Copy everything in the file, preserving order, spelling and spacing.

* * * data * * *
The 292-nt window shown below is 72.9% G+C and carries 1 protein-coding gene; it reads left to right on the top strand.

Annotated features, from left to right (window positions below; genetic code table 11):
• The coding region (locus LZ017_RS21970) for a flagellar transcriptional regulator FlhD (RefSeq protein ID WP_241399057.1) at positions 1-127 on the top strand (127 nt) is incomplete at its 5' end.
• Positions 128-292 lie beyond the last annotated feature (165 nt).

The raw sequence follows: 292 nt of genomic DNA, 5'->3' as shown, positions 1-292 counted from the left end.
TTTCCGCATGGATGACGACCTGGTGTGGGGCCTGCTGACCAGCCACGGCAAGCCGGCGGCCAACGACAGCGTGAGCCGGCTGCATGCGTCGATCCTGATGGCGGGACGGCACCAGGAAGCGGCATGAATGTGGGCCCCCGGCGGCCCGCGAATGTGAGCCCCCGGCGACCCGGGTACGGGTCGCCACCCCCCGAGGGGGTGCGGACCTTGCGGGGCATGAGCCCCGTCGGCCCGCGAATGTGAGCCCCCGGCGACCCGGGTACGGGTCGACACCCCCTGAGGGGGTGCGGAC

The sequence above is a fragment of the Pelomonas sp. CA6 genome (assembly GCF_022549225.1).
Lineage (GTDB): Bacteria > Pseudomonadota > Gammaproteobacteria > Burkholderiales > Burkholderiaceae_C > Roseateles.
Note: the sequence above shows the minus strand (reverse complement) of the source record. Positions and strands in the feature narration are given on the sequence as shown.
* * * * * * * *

The 292-nt window shown below is 72.9% G+C and carries 1 protein-coding gene; it reads left to right on the top strand.

Annotated features, from left to right (window positions below; genetic code table 11):
• The coding region (locus LZ017_RS21970) for a flagellar transcriptional regulator FlhD (RefSeq protein ID WP_241399057.1) at positions 1-127 on the top strand (127 nt) is incomplete at its 5' end.
• Positions 128-292 lie beyond the last annotated feature (165 nt).

The raw sequence follows: 292 nt of genomic DNA, 5'->3' as shown, positions 1-292 counted from the left end.
TTTCCGCATGGATGACGACCTGGTGTGGGGCCTGCTGACCAGCCACGGCAAGCCGGCGGCCAACGACAGCGTGAGCCGGCTGCATGCGTCGATCCTGATGGCGGGACGGCACCAGGAAGCGGCATGAATGTGGGCCCCCGGCGGCCCGCGAATGTGAGCCCCCGGCGACCCGGGTACGGGTCGCCACCCCCCGAGGGGGTGCGGACCTTGCGGGGCATGAGCCCCGTCGGCCCGCGAATGTGAGCCCCCGGCGACCCGGGTACGGGTCGACACCCCCTGAGGGGGTGCGGAC

The sequence above is a fragment of the Pelomonas sp. CA6 genome (assembly GCF_022549225.1).
Lineage (GTDB): Bacteria > Pseudomonadota > Gammaproteobacteria > Burkholderiales > Burkholderiaceae_C > Roseateles.
Note: the sequence above shows the minus strand (reverse complement) of the source record. Positions and strands in the feature narration are given on the sequence as shown.